Dissertations, Theses, and Capstone Projects

Date of Degree


Document Type


Degree Name





Wim Vijverberg

Committee Members

Francesc Ortega

Prabal De

Subject Categories

Finance | Other Economics | Political Economy | Public Economics | Real Estate


flood risk, climate change, household finance, political polarization, flood insurance, fema


This dissertation consists of three chapters that investigate how climate change, flood risk, and political sentiment influence outcomes in housing markets.

Chapter 1: This chapter offers a brief review and discussion of several recent and seminal papers at the intersection of flood risk, climate change, and real estate, as well as a critique on some of the literature on the effects of sea-level rise on housing outcomes.

Chapter 2: FEMA flood maps serve two functions: they signal risk to homeowners and mandate insurance take-up. How these information and risk transfer mechanisms affect homeowner relocation decisions remains unknown. Combining real estate transaction data and historical FEMA flood maps, I exploit geographic and temporal variation in flood zone designations, and insurance coverage limits of $250,000, to estimate how updated risk information and low-cost risk transfer affect the probability of home sales. I find homeowners who are drawn into high-risk flood zones are 10.4% more likely to sell their homes within two years, but only when the value of their homes exceeds the flood insurance coverage maximum. This finding is not explained by differences in location and building amenities, (predicted) insurance premium costs, transaction price differences, major flooding events, household income, race, or political affiliation. I conclude that while improved flood risk information could facilitate optimal homeowner sorting ex ante, risk transfer through subsidized flood insurance disincentivizes many homeowners from relocating from high-risk residential locations ex post.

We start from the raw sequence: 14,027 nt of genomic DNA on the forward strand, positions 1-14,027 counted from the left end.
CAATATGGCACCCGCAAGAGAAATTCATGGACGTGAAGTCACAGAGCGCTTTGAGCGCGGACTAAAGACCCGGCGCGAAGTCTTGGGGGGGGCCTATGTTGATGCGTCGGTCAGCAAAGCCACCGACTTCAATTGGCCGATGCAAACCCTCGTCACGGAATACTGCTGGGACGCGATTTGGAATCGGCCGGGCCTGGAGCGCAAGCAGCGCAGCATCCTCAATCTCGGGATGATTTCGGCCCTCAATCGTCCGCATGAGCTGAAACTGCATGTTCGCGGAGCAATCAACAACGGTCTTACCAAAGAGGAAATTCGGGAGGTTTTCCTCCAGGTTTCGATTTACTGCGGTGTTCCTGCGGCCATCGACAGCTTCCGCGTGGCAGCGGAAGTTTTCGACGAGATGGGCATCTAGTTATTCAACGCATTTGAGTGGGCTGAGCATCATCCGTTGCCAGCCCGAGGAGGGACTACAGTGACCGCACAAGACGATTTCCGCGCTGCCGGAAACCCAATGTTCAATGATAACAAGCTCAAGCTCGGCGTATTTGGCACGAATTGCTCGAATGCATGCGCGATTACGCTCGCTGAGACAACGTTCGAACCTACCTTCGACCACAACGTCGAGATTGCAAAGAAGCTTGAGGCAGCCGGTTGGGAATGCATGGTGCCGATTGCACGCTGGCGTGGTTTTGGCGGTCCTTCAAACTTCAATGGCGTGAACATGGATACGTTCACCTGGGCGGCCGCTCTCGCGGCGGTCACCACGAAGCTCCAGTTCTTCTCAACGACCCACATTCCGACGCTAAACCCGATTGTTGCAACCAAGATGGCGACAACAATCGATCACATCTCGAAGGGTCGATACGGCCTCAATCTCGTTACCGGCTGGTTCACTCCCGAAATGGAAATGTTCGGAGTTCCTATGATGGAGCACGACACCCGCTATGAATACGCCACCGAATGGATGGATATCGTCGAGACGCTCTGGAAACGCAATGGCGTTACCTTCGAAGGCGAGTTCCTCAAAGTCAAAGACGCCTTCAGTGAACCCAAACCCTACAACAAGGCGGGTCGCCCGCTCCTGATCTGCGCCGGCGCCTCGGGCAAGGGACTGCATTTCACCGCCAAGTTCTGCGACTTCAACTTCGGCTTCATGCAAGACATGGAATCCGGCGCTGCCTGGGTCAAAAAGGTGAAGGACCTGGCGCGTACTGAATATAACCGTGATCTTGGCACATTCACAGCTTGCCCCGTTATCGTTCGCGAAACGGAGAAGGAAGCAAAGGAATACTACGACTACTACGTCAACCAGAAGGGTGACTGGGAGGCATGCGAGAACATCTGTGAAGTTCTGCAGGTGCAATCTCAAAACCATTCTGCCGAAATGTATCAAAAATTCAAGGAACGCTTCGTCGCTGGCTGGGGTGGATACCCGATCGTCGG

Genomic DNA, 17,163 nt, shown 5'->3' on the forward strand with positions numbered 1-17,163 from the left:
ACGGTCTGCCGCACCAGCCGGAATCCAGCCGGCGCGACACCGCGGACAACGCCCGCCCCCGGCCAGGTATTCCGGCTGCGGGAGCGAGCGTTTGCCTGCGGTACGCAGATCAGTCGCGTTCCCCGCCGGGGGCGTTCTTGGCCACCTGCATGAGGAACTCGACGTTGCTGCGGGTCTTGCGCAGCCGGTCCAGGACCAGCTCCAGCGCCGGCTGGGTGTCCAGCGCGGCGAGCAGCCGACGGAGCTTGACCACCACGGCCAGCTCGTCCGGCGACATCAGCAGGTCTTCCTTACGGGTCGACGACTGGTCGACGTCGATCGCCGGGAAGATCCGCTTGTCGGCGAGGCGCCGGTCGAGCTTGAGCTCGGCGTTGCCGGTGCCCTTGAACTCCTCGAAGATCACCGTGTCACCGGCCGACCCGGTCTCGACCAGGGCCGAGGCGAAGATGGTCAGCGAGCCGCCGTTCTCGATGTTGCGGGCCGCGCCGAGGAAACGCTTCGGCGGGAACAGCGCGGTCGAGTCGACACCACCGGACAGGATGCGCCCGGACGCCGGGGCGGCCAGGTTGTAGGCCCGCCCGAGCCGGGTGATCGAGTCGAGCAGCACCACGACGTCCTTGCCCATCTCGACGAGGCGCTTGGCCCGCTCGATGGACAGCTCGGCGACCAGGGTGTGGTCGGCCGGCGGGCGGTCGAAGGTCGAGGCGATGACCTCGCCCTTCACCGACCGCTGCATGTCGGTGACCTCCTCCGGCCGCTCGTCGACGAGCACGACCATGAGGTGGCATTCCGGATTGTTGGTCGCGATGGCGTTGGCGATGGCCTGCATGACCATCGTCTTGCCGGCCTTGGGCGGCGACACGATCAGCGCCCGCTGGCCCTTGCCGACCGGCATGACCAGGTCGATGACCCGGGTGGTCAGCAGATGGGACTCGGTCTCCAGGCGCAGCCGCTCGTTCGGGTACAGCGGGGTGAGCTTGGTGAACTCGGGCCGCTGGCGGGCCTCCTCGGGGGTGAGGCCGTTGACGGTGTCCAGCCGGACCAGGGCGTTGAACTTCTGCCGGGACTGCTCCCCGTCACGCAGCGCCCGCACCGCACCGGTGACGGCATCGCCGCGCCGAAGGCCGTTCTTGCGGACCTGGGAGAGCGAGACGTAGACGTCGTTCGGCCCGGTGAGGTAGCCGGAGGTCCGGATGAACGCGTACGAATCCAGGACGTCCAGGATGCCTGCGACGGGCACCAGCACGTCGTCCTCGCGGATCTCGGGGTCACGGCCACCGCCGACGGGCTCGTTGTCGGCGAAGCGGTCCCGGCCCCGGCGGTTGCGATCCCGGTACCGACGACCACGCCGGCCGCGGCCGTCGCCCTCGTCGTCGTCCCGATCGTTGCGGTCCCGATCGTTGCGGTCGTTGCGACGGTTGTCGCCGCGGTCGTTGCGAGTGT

Chapter 3: Does partisan sentiment about the economy affect household decisions to invest in real estate? Using voter registration records, real estate transaction deeds, and Home Mortgage Disclosure Act (HMDA) public loan records, I show that households are 8% to 10% more likely to purchase investment homes when they share political affiliation with the U.S. president. This effect is greater when households share political views with the majority of neighbors on their block, suggesting political segregation leads to greater contagion of sentiment. Households politically aligned with the U.S. president invest in neighborhoods with lower housing prices and income, but those neighborhoods experience greater price appreciation and income growth in the following two years. These results are not driven by systematic differences in income, age, race, or ethnicity. While politically aligned households are more likely to purchase investment homes, they are not more likely to move into new residential homes, further evidencing the partisan sentiment effect is driven by divergence in expectations about housing market fundamentals.

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